Les élégantes au salon, c.1918
Signed lower right 'L. Valtat'
Oil on cardboard mounted on panel
13 7/8 x 20 5/8 in, 35.3 x 52.4 cm
‘Les élégantes au salon’ celebrates the jubilation of dance and beckons in the roaring 20s. Painting at the end of the First World War, Valtat created a series of observatory...
‘Les élégantes au salon’ celebrates the jubilation of dance and beckons in the roaring 20s. Painting at the end of the First World War, Valtat created a series of observatory works of Parisian life particularly focusing upon the élégantes (fashionable young women) of theatres and salons; these women represented a modern world of escapism, pleasure and frivolity away from the horrors of the War.
Valtat first met the Nabis painters Bonnard, Vuillard and Denis while studying at Académie Julien under Jules Dupré. The Nabis had the aim to revitalise painting through strong decorative forms that veered away from realistic representation. Although detached from the Nabis, Valtat clearly shares some of the values of this group, here depicting a scene that is full of noise and movement, while only being on a single pictorial plane. The flat areas of dramatic colour and boldly outlined figures in ‘Les élégantes au salon’ all hint towards this influence, while still retaining Valtat’s own unique style.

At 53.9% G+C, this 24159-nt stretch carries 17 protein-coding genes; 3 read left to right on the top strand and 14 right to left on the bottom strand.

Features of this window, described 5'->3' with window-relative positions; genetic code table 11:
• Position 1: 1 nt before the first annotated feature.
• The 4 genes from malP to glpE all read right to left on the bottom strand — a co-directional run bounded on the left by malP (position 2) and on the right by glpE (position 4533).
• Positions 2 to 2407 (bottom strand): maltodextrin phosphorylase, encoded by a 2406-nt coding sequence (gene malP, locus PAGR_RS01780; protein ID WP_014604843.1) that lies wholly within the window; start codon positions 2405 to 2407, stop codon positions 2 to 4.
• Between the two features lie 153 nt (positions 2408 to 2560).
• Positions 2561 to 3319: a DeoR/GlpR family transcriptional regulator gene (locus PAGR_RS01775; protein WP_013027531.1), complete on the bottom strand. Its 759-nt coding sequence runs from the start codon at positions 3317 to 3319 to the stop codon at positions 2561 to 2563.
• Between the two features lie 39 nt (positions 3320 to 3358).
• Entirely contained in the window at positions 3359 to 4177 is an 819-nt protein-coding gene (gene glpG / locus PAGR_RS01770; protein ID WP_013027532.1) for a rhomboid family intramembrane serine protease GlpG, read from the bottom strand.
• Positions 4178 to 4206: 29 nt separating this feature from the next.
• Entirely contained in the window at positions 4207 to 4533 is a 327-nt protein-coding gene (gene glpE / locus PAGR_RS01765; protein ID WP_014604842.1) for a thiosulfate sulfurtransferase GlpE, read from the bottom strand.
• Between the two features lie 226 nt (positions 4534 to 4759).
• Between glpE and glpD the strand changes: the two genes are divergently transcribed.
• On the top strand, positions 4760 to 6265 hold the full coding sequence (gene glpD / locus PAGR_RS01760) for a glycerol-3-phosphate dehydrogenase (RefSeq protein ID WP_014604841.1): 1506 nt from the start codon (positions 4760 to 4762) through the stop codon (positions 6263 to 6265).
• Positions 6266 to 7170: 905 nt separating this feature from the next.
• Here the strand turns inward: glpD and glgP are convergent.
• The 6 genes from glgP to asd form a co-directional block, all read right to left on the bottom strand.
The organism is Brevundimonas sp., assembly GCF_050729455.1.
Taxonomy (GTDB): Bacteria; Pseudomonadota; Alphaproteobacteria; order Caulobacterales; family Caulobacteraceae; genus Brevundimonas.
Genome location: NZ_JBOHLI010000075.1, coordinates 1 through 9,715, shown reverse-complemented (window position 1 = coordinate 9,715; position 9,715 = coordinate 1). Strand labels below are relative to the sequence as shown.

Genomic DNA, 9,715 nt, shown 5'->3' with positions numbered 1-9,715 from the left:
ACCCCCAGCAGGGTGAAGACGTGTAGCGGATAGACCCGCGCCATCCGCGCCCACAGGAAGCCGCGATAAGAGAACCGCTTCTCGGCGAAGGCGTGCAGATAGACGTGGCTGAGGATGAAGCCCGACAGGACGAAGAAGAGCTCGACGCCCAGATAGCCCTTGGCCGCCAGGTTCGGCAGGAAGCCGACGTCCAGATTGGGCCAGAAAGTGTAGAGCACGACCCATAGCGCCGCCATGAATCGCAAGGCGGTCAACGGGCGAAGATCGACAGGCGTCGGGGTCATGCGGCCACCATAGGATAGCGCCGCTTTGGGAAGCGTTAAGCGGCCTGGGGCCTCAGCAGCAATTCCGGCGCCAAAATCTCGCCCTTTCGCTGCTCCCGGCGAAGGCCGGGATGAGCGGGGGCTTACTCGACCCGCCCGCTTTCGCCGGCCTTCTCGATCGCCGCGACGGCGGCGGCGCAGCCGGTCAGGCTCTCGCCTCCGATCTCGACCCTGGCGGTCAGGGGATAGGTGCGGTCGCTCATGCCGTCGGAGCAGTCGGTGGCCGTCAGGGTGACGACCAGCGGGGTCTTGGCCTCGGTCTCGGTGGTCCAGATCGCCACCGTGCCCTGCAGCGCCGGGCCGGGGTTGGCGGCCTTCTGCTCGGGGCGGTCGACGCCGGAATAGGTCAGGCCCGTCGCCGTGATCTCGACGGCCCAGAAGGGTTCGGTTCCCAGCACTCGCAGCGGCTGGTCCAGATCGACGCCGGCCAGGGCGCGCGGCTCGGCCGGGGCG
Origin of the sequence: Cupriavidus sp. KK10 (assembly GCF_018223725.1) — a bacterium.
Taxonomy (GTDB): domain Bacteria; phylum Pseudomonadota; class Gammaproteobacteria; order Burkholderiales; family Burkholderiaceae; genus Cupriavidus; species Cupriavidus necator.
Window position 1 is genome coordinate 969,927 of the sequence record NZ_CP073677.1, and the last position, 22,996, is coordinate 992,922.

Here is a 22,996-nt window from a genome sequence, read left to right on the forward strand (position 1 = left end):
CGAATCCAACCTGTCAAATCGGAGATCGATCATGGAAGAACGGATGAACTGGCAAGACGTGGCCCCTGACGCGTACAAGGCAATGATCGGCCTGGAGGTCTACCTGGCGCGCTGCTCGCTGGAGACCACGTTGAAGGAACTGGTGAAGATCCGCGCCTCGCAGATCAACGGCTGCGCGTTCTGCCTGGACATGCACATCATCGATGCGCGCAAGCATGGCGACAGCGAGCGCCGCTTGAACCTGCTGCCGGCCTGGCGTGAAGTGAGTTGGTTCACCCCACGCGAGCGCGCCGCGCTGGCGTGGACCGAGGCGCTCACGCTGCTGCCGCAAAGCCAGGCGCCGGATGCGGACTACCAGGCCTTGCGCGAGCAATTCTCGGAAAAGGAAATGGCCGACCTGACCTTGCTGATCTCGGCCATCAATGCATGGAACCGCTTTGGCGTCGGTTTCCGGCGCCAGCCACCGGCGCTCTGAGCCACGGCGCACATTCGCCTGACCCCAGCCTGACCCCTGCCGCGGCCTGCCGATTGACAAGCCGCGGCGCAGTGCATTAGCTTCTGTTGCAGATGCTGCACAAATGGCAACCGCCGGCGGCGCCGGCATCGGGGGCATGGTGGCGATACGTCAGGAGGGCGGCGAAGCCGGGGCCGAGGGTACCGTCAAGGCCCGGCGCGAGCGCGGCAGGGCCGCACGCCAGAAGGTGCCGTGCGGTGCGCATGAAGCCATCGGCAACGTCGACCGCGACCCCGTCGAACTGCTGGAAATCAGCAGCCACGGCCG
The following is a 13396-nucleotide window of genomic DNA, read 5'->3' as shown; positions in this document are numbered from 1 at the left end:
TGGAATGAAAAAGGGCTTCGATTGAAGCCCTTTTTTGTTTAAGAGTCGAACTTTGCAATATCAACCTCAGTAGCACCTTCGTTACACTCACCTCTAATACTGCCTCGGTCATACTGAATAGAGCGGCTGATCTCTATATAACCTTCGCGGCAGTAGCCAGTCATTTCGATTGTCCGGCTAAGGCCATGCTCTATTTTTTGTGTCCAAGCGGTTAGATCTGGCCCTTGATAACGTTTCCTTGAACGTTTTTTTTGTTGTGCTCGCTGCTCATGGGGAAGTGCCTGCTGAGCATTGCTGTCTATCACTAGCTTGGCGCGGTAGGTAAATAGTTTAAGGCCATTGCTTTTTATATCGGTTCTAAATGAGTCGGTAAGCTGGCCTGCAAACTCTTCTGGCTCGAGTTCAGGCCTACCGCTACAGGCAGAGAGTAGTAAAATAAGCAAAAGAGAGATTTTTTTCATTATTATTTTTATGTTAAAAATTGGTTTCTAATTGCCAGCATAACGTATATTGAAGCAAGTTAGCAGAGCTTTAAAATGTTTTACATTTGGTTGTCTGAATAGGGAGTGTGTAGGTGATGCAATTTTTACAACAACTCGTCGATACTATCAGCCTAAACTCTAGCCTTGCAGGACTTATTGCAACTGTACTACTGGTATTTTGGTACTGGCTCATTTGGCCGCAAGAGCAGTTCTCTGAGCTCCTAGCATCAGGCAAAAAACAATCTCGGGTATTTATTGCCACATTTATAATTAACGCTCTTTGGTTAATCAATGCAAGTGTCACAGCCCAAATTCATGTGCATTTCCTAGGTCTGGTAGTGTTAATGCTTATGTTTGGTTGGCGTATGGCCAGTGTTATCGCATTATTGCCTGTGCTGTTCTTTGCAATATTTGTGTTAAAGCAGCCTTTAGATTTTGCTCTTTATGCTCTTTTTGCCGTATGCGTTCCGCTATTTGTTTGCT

Born in Dieppe, Valtat arrived in Paris aged 17, where he first studied at the École des Beaux-Arts. From there he won the 1890 Jauvin d’Attainville prize and made his first appearance in the Salon of Independent Artists of 1893. Often associated with the Fauves due to his involvement in the scandalous Salon d’Automne of 1905, Valtat cannot be categorised so simply. He spent many summers with Renoir in Cagnes, Southern France and painted the décor for Theatre L’Oeuvre Paris with Toulouse-Lautrec.
Valtat’s works are now held in many of the most prestigious public collections: Tate, London, MoMA, New York, The Metropolitan Museum of Art, New York, Museo Thyssen-Bornemisza, Madrid and Musée d'Orsay, Paris.
Galerie Romanet, Paris
Private Collection, France
This work is numbered 4258 in the Louis Valtat archives and will be included in the forthcoming catalogue raisonné.
It is accompanied by a photo certificate signed by Julien Valtat, 2018.